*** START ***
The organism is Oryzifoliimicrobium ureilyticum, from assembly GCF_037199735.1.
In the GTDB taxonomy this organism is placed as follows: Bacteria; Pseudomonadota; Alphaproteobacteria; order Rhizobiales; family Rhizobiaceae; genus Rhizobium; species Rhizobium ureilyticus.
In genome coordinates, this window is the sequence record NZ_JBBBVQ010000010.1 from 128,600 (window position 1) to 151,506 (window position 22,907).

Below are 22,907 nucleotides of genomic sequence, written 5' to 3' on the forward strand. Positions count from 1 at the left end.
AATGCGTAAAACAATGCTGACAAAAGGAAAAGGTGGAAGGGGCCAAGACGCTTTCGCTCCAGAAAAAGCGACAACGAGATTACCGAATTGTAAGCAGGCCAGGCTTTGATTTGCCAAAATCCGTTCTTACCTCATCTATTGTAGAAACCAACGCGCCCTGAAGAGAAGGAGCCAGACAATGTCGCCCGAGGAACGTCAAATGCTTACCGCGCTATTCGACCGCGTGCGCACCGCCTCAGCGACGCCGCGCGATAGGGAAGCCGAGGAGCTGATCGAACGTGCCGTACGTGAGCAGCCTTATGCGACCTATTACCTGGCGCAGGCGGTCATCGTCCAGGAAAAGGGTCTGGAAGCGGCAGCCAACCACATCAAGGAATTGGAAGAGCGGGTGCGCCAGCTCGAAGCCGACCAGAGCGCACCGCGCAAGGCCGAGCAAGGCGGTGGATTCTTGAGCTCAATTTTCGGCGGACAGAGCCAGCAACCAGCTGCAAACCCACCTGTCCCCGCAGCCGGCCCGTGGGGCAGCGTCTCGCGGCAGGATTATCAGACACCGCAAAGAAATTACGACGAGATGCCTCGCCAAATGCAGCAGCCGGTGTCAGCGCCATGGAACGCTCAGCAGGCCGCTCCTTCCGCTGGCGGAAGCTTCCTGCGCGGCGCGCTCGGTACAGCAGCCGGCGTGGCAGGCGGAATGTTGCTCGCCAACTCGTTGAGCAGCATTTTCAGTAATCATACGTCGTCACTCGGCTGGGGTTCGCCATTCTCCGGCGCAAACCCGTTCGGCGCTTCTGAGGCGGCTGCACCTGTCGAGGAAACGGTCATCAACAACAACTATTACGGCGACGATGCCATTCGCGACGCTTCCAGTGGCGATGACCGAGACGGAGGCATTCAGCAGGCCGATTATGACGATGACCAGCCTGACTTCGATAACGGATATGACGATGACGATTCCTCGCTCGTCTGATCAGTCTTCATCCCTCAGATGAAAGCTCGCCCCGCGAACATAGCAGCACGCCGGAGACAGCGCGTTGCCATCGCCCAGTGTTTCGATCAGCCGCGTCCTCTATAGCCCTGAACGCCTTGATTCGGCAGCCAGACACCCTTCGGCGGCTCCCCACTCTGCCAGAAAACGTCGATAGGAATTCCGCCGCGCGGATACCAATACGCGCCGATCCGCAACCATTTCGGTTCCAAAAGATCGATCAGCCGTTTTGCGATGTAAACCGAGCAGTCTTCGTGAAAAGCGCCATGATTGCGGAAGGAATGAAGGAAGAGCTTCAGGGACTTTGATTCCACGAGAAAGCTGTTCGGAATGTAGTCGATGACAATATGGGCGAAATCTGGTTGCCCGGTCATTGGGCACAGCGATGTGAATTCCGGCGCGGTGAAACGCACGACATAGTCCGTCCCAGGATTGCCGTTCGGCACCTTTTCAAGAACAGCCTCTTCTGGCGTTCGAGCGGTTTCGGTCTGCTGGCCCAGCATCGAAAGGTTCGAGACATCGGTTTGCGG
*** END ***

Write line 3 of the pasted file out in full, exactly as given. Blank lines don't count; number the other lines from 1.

In genome coordinates, this window is the sequence record NZ_JBBBVQ010000010.1 from 128,600 (window position 1) to 151,506 (window position 22,907).